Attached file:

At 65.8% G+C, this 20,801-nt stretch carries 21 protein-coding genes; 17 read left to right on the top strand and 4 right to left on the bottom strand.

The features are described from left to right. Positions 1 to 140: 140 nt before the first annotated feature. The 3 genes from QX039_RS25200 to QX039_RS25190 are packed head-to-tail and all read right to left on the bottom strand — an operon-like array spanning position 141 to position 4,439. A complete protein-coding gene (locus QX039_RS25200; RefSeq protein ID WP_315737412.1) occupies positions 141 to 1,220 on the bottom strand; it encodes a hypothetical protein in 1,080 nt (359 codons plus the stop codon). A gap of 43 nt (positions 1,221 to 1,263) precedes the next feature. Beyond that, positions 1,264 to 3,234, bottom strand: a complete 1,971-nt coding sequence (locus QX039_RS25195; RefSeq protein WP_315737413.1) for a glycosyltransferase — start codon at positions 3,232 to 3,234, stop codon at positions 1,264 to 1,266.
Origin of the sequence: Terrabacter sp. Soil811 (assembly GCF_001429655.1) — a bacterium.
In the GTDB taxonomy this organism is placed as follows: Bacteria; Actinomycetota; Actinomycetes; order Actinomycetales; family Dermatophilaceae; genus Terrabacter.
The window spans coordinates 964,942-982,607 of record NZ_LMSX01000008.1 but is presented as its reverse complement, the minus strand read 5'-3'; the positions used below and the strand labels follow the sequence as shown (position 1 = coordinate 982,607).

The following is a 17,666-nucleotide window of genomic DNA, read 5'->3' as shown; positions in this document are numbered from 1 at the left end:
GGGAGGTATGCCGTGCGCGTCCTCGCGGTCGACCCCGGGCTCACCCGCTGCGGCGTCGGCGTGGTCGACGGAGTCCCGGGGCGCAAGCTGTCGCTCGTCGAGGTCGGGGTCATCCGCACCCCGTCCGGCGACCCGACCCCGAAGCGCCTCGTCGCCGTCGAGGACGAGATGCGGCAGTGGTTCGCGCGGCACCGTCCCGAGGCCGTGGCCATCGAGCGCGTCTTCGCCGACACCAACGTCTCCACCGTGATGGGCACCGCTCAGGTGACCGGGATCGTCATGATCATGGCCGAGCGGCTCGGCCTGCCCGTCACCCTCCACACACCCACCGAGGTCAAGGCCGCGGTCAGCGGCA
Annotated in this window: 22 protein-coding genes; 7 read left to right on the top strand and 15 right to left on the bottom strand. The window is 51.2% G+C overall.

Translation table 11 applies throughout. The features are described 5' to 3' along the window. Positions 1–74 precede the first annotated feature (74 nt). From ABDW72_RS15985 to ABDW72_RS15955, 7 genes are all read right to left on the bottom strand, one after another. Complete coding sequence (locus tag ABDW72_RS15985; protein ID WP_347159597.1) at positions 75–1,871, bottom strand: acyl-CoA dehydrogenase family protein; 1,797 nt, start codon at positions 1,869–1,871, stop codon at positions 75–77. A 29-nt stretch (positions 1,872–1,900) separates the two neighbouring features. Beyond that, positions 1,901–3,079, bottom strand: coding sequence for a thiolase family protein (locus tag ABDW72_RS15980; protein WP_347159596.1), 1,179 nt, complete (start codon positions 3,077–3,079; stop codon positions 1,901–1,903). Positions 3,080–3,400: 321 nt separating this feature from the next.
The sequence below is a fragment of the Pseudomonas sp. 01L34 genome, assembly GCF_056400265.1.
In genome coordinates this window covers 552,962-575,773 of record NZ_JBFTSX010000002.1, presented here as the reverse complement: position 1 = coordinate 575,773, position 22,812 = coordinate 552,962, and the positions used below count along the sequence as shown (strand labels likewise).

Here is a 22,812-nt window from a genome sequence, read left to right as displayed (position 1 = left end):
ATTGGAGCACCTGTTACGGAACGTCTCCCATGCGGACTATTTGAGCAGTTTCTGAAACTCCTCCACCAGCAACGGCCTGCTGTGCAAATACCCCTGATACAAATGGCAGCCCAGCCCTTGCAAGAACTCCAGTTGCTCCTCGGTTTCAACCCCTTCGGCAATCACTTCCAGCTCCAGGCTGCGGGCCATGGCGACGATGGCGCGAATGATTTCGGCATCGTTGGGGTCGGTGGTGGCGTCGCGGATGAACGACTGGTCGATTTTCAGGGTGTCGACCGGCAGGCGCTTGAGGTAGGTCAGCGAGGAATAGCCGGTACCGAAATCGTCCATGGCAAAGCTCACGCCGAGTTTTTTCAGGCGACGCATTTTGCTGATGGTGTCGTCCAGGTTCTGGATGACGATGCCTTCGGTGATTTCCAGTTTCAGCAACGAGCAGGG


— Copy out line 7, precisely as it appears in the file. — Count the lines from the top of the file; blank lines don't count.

GGGAGGTATGCCGTGCGCGTCCTCGCGGTCGACCCCGGGCTCACCCGCTGCGGCGTCGGCGTGGTCGACGGAGTCCCGGGGCGCAAGCTGTCGCTCGTCGAGGTCGGGGTCATCCGCACCCCGTCCGGCGACCCGACCCCGAAGCGCCTCGTCGCCGTCGAGGACGAGATGCGGCAGTGGTTCGCGCGGCACCGTCCCGAGGCCGTGGCCATCGAGCGCGTCTTCGCCGACACCAACGTCTCCACCGTGATGGGCACCGCTCAGGTGACCGGGATCGTCATGATCATGGCCGAGCGGCTCGGCCTGCCCGTCACCCTCCACACACCCACCGAGGTCAAGGCCGCGGTCAGCGGCA